new shOvvs

new shows THEATRE

NEW SEASON Poe pourri

As always, a new season at the Citizens' Theatre brings unexpected curios to the two studio spaces.

Words: Nicky Agate

After the Sturm und Drang of the Citizens' Theatre's recent Schiller success at the Edinburgh International Festival, the company is back at its home base to begin an eclectic autumn season. The Stalls Studio plays host to Denis Diderot’s Rameau’s Nephew, a much-lauded but surprisingly eluSive 18th century novella, and one which the author himself hid until his death in 1784.

This stage version is to be tackled by guest director by Phoebe von Held, who also adapted the original from French into her native German; and then into English. ’When I came into rehearsals we’d already cut the text by one third,’ she laughs. ’Now we have less than half of it left.’

The satire follows a conversation between Rameau as the voice of convention and LUl, Rameau’s nephew. The arguments are heated in

Once more over the top: James Duke, who plays Roderick Usher. seen here digging graves in Philip Prowse's production of Hamlet at the Citizens' Theatre

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a truly 18th century fashion, and encompass sooal parasites, sycophancy, the eVil of genius and the genius in true evil. Despite the play’s relative obscurity, von Held has chosen to add a modern Mist by casting two actresses in the roles.

'Huge social shifts were ocCUrring at the time,’ she explains, ’and I feel the text is universal. It applies to everyone. It’s actually a very playful piece, and I thought women might lighten it up a little,’ continues von Held. 'There’s madness in there.’

Madness spills over from the Stalls Studio into the Circle, where Jon Pope stages his own adaptation of Edgar Allen Poe's work of toe-curling genius, The Fall Of The House Of Usher. 'lt's a fantastic gothic horror, and I like those stories,’ laughs Pope. The story tells the tragic story of Edgar Usher, last in his line and heir to the house he believes to be deSIrOying him.

Poe’s writing is powerfully eerie, and its intense theatricality

lends itself to dramatisation. 'He has a way with words which is just fantastic,’ elucidates Pope. ‘This production is completely over-the-top. There’s lots of blood, a certain tone of music and we have actors who don’t mind doing the jibbering these gothic stories seem to require.’

Pope is known for his sense of fun, and no stranger to over-the-top productions. He has a well documented love of the macabre, and The House Of Usher is unlikely to disappoint fans of his style. 'I really want to scare the audience,’ he concludes. ’lt's thrills, spills and necrophilia.’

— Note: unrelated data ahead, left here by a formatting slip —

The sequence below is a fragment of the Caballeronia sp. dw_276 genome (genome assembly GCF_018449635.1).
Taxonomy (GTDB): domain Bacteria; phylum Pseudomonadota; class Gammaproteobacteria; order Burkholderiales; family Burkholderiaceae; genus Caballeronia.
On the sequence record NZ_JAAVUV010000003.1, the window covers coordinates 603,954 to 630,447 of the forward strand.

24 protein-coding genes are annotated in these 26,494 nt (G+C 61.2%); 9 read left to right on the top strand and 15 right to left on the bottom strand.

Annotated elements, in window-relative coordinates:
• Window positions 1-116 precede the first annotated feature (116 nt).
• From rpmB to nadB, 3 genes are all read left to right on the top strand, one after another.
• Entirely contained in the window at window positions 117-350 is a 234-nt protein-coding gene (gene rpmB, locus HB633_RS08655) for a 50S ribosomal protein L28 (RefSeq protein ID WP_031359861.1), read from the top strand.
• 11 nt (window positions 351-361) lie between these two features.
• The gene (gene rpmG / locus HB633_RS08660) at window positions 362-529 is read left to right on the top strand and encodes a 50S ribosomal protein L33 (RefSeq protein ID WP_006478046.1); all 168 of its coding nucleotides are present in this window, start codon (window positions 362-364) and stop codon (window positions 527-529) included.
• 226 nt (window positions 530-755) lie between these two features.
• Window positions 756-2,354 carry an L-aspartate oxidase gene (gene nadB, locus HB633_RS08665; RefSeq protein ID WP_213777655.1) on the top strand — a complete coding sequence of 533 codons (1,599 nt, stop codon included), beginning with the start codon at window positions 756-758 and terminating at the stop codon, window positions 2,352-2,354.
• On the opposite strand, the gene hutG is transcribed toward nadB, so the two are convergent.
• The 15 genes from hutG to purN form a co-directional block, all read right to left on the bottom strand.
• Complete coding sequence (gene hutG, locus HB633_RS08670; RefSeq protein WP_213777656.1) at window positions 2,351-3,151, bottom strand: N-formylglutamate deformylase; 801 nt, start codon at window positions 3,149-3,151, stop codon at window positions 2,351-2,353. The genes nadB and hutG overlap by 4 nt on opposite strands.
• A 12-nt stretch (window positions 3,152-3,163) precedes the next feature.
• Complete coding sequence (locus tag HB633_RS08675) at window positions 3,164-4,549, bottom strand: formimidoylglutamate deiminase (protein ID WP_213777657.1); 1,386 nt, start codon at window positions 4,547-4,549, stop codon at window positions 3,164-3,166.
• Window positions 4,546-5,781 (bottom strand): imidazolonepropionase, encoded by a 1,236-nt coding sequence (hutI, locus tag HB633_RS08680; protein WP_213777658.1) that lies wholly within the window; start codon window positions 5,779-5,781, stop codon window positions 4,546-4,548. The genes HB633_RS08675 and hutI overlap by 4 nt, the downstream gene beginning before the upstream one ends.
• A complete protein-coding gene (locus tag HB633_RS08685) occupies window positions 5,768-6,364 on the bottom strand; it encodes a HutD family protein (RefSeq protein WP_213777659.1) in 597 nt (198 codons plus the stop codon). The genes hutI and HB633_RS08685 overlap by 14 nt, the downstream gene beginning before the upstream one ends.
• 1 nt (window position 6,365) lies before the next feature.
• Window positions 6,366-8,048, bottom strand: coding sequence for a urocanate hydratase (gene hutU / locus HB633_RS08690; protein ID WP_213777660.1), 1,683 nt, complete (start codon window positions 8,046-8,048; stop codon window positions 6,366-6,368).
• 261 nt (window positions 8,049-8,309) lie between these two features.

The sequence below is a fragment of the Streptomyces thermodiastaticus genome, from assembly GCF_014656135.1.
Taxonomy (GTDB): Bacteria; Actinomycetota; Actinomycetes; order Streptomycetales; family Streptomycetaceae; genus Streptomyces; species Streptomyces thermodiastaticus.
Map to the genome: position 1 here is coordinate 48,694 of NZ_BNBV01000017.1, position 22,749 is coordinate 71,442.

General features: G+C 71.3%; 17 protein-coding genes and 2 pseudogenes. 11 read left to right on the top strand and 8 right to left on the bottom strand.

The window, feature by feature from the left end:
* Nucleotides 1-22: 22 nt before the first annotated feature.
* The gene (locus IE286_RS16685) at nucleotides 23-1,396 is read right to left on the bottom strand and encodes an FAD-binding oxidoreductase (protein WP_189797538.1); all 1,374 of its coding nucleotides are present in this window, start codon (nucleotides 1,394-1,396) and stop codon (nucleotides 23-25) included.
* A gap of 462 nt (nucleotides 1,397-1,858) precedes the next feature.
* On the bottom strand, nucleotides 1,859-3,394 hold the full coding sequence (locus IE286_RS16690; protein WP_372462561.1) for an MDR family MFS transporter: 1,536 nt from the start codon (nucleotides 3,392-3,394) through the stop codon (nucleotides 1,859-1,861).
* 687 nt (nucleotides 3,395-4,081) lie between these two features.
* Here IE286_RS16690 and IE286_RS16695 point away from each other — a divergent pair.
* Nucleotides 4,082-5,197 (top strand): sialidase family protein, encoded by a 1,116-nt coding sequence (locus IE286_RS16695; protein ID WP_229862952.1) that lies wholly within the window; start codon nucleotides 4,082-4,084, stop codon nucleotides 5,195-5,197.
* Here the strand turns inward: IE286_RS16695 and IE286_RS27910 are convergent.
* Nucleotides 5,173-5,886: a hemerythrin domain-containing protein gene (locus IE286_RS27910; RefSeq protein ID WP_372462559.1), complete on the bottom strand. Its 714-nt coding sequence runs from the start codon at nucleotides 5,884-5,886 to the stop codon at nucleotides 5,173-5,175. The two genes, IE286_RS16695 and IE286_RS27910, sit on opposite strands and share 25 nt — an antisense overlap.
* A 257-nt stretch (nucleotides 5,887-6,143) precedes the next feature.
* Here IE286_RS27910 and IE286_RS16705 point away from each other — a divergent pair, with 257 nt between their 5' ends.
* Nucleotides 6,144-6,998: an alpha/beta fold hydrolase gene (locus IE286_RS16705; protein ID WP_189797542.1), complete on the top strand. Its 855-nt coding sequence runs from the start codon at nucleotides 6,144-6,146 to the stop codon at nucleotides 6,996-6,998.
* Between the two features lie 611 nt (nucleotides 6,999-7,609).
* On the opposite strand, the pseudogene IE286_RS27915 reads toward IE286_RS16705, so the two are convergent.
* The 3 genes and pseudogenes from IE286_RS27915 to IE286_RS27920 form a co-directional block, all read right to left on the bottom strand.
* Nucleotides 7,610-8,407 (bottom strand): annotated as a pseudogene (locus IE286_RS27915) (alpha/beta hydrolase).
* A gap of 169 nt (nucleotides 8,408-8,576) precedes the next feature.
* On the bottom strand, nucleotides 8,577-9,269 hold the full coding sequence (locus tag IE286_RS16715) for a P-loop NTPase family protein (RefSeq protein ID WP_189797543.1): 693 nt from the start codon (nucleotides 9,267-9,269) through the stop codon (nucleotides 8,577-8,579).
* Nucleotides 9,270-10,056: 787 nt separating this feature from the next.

a Rameau’s Nephew is in the Sta/ls Studio, Wed 23 Sep—Sat 77 Oct," The Fall Of The House Of Usher is in the Circle Studio, Thu 24 Sep—Sat 77 Oct. Both shows have free previews the night before they open. Men Should Weep opens in the Citizens’ main house on Fri 25 Sep, and will be previewed next issue.


Children Of A Lesser God

Glasgow: Old Fruitmarket Tue 8— Sat 12 Sep

A fair hearing: Cristina Toma in Children Of A Lesser God

Director Theodor-Cristian Popescu’s view of theatre is deeply infused with his origins in Romanian performance. His selection of Mark Medoff’s quintessentially American play about the developing relationship between a deaf girl and her language tutor is therefore bound to make for some interesting departures. Many audiences will know the affirmative and rather saccharine film version of this text, but Popescu's production takes a different slant.

'The American version is too politically correct, and a little bit afraid to fly,’ comments Popescu. His own techniques eschew the naturalism of the original play in favour of something more elliptical. ’We deal in Romania with the kind of audience that during half a century of Communism developed an awareness of secret codes,’ he says. ’They like to find secret meanings, and are not just satisfied with being told a story.’

Teatrala 777’s production which will

be performed in English - has a cast of seven actors and seven musicians (these latter are the Scottish group, Sounds Of Progress), the music being an important part of breaking down the barriers of naturalism.

’The performance opens with Sarah [the deaf girl] doing an abstract dance out of a signing language,’ explains Popescu. ’The score is not just music, it’s Sarah’s mind, and her deafness is an invisible wall, a metaphor for non- communication among all humans, not just deaf ones. When the dancing stops, the first word we hear is "speech", like a stone thrown through the invisible wall between us.’

Popescu’s intention is to re-orientate the play, creating a scenario seen from the point of view of Sarah, rather than her tutor, James. The character, he points out, has much to say about her handicap. 'Being deaf,’ she comments, 'is not the opposite of hearing, as you believe - it’s a world of sound.’ You heard it here first. (Steve Cramer)


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